Payson, Ariz. - Wild West Bass Trail Team Championship Draws Big Crowd
June 1, 2017
The Wild West Bass Trail is a relative newcomer on the Bass tournament scene, but it was founded by people with tons of tournament fishing experience. They wanted to make the best tournament circuit out there, and they have spared no expense and worked their tails off - with great success.
Their mission is to promote the highest quality companies and provide premier fishing events in the western U.S. They have the highest guaranteed payout on the West Coast, and tournaments are televised so pro anglers get lots of exposure.
Impressive, Careful Weigh-Ins
First off, I was incredibly impressed with the lengths they go to in order to ensure the health of the Bass that are weighed in. There are rows of aerated tanks, and they had even added ice to the tanks to cool the water off in order to de-stress the fish and allow the water to hold more oxygen.
They also have an enormous pontoon boat with aerated tanks, and after being weighed, the fish are put in tanks on this boat, and released from the boat back into the lake.
Only The Top Teams
Since this was the championship, only the top finishing teams from 2017 fished. Here's how it works: a team fishes at least three of the WWBT Team events for the year. At every tournament, your final weight and the place you finished gives you a certain number of points. First place is 250 points, etc.
At the end of the year, the 50 teams with the highest points (providing they fished at least 3 events) are invited to fish the Championship. The prize for the winning the Championship is a brand new Ranger Boat, so of course everyone wants that. There were 42 teams fishing this year.
So Many Things Can Make Or Break A Day
I spoke with Raoul Ramirez, and he said that he and his brother fished hard and just had some bad breaks. They had a bad time during the practice days because of an algae bloom on the lake, but they moved into the Tonto end and caught some bed fish, then all the rest came on Skinny Dippers (small plastic swim baits by Reaction Innovations).
On day one of the tournament they had a limit and culled three times, but on day 2 they only weighed four fish - bite number 5 was a 4- to 5-pounder that got off. If they'd caught that fish, the weight would have been enough to put them in the top ten. In addition to losing that big fish, they had an electrical fire on day one, and their trolling motor cable broke on day two. So many things come together to make or break your day!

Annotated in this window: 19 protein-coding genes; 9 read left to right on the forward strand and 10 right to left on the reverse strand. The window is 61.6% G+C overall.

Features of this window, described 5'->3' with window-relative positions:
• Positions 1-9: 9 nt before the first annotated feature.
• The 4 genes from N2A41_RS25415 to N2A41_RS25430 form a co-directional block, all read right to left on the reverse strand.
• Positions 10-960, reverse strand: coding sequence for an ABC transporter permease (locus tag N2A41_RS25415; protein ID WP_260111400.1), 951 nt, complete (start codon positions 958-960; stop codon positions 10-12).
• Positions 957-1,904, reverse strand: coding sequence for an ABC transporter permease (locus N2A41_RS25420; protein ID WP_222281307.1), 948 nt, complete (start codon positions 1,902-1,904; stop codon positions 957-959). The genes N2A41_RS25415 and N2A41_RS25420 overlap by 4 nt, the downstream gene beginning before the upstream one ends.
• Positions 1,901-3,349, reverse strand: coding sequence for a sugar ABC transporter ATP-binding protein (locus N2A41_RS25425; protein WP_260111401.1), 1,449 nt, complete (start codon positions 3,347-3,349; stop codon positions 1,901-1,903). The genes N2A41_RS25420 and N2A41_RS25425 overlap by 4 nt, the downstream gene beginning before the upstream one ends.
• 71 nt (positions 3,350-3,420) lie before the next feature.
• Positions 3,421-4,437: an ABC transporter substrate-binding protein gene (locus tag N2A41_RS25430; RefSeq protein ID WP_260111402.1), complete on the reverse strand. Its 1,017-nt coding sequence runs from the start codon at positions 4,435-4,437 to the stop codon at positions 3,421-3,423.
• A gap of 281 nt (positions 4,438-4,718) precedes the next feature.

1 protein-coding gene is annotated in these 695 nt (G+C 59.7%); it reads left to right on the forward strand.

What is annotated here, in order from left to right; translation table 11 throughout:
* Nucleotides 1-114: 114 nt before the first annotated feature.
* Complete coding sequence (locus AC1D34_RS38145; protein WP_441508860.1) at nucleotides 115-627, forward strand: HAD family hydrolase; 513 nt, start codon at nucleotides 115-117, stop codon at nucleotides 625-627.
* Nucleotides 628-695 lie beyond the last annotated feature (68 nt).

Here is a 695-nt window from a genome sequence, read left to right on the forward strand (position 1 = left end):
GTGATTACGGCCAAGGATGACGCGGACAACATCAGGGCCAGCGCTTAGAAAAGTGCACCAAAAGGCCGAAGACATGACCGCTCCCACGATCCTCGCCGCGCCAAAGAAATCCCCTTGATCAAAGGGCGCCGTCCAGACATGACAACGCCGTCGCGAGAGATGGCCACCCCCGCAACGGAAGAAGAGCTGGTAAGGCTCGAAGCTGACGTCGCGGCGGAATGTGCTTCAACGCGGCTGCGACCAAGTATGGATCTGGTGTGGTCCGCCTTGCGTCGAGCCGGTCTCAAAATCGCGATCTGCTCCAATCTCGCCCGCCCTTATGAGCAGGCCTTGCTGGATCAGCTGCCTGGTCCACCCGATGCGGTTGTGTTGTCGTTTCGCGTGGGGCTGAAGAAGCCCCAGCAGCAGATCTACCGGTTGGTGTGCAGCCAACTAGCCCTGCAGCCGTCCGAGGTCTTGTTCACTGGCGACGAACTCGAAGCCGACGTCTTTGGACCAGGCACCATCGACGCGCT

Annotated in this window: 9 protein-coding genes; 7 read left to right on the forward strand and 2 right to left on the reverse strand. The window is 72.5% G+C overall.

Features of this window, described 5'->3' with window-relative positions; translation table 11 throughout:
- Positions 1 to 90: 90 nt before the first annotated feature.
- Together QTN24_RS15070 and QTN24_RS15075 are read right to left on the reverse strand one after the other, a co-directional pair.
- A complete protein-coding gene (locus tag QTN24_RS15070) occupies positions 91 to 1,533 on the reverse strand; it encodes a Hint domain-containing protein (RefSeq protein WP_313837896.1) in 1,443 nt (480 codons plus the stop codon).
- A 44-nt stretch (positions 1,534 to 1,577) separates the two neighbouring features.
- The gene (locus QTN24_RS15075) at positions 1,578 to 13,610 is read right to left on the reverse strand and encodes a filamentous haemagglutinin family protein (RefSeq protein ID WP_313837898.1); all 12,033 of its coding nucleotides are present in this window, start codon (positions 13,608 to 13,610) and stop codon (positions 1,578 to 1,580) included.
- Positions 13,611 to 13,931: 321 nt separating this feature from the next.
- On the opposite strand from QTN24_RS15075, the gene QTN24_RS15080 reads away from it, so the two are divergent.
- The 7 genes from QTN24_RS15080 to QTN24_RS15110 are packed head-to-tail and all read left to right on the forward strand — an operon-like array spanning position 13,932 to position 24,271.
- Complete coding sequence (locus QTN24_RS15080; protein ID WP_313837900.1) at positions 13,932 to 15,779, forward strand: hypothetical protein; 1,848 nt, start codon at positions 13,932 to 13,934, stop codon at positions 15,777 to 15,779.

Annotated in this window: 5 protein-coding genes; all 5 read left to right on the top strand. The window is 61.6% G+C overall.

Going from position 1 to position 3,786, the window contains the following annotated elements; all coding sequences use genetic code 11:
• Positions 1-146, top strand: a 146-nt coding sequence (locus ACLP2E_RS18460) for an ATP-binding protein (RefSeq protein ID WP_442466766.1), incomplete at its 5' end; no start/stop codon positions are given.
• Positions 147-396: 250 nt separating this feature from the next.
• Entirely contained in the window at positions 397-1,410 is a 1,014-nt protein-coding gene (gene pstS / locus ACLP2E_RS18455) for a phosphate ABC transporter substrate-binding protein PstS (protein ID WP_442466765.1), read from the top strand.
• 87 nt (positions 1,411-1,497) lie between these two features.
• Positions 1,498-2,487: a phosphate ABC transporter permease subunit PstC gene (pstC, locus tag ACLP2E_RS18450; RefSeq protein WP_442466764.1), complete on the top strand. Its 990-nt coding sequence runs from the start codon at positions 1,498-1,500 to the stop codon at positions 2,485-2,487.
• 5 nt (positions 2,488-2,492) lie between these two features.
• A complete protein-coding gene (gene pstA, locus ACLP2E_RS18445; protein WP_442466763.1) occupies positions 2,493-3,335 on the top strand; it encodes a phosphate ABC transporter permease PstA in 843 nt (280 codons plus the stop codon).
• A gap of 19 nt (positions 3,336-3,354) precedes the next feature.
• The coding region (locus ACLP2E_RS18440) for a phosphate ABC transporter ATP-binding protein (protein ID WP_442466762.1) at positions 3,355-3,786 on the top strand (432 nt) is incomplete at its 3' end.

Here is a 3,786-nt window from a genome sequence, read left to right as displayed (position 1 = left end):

Fishing Was Tough; The Crowd Was Big
The teams fished Friday and Saturday, and their weights for both those days were combined. The top ten teams after Saturday moved on, and the other 32 teams went home. Fishing was tough, but there were some excellent fishermen in the tournament and some beautiful fish were weighed in.
The town of Payson, Arizona, turned the final weigh-in into a festival with live music, western shooting reenactments, food, and vendors. There was quite a crowd as the ten boats pulled into the park, and the audience was very enthusiastic and cheered each fish and every team. Wild West Bass Trail is completely professional and impressively organized, and the weigh-in went smoothly.
Almost every team remarked on the size of the crowd. The anglers reported catching most of their fish on A-rigs, Senkos, and small swimbaits.
Perry And Burns Won
The local boys: Johnny Johnson of Pinetop and Clifford Pirch, originally from Payson, got a lot of cheers, but in the end, Michael Perry and David Burns were crowned team champions and received a total of $39,000, including $25,000 for first place. Perry and Burns were in the U.S. Army together and they're a couple of great guys. They said they decided to fish WWBT and just have some fun, and when they got invited to the championship they figured what the heck, let's go see what happens. I bet they're glad they went!
Find Them On the Web
Wild West also has Pro-Am tournaments, where amateurs get to fish with pros, learning a lot from the back of the boat. They have California circuits as well. If you'd like to fish WWBT, just go to their website at http://www.wildwestbasstrail.com and you can find schedules, registrations forms, prices, news, and all kinds of great info.